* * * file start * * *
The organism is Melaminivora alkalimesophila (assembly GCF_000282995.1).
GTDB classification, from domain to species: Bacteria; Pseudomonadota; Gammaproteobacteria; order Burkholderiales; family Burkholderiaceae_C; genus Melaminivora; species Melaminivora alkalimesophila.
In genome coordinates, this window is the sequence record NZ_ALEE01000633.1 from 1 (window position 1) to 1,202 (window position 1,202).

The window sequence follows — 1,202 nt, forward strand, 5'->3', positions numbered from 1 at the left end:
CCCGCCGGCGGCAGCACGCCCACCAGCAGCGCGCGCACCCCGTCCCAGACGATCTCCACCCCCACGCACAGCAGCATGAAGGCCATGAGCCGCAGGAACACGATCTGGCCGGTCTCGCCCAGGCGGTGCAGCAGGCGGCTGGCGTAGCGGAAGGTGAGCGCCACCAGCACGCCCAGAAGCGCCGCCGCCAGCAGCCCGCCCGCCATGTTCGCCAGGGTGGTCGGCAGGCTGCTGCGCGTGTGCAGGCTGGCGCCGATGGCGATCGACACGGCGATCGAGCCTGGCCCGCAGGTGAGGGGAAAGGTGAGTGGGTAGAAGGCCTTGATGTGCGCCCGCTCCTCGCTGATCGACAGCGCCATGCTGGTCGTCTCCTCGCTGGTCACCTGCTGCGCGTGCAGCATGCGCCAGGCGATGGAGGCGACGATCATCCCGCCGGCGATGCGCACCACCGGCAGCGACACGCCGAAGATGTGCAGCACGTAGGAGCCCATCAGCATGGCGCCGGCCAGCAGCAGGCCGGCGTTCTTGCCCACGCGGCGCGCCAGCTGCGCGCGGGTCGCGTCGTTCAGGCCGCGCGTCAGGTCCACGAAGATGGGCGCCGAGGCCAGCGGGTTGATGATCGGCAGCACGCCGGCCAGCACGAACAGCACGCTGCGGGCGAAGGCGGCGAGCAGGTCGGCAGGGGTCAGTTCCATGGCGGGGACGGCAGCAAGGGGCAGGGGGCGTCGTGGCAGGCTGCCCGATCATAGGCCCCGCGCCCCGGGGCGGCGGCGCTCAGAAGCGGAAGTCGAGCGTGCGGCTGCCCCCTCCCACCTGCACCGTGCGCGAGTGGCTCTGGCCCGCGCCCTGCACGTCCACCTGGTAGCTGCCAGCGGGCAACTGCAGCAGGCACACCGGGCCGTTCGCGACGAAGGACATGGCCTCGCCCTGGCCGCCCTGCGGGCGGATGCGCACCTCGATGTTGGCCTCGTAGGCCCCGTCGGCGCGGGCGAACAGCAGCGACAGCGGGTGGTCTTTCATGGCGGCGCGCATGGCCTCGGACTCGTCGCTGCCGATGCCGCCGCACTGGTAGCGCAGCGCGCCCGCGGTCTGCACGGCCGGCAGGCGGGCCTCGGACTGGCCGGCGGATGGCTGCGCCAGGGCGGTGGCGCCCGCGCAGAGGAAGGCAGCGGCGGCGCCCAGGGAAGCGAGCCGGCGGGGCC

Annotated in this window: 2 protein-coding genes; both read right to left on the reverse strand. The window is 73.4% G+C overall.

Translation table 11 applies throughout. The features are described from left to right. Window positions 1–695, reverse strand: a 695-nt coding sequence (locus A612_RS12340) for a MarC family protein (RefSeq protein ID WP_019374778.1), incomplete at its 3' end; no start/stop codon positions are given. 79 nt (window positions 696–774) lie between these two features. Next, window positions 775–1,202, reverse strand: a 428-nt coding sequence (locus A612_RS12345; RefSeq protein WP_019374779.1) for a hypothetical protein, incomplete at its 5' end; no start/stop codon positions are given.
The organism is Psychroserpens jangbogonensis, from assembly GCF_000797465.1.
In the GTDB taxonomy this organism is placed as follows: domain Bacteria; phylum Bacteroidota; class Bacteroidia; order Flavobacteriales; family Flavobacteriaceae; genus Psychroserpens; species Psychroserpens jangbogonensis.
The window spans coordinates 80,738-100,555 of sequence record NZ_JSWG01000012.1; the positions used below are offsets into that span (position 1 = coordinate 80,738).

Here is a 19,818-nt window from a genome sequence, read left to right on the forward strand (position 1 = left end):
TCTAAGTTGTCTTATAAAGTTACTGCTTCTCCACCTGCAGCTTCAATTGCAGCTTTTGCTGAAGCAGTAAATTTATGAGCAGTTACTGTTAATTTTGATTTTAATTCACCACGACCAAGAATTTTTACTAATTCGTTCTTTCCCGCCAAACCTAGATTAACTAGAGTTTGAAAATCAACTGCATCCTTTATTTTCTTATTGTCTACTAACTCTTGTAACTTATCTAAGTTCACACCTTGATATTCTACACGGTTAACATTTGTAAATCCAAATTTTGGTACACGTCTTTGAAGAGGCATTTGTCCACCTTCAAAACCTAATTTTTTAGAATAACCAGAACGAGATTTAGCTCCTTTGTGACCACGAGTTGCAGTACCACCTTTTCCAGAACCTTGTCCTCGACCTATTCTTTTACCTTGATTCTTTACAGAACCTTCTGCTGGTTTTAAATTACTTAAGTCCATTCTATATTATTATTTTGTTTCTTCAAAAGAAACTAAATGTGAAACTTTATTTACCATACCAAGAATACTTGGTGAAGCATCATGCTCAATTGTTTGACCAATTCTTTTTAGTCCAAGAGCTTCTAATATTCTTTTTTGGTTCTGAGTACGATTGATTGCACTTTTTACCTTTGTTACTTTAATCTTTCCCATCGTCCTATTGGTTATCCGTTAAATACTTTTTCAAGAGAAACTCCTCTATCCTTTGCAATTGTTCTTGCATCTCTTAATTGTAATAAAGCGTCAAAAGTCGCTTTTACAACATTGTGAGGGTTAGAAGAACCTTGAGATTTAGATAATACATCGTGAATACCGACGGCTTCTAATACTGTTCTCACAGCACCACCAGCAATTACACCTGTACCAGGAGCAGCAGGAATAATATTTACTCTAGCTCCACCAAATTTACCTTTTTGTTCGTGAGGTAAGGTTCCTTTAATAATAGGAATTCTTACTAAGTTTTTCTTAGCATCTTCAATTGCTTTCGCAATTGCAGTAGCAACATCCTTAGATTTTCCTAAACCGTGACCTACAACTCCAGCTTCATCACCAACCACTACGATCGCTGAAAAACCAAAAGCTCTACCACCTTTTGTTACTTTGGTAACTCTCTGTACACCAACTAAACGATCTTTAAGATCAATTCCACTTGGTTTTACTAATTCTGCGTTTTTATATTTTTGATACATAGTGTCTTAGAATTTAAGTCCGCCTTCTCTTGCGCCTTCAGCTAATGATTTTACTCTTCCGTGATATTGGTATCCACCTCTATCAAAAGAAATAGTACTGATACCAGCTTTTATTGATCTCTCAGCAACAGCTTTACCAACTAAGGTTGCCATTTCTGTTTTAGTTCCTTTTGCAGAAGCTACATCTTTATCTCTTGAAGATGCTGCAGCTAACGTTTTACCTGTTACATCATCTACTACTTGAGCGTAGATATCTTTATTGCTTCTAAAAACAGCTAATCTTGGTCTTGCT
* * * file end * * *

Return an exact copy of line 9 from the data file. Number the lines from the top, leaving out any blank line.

In the GTDB taxonomy this organism is placed as follows: domain Bacteria; phylum Bacteroidota; class Bacteroidia; order Flavobacteriales; family Flavobacteriaceae; genus Psychroserpens; species Psychroserpens jangbogonensis.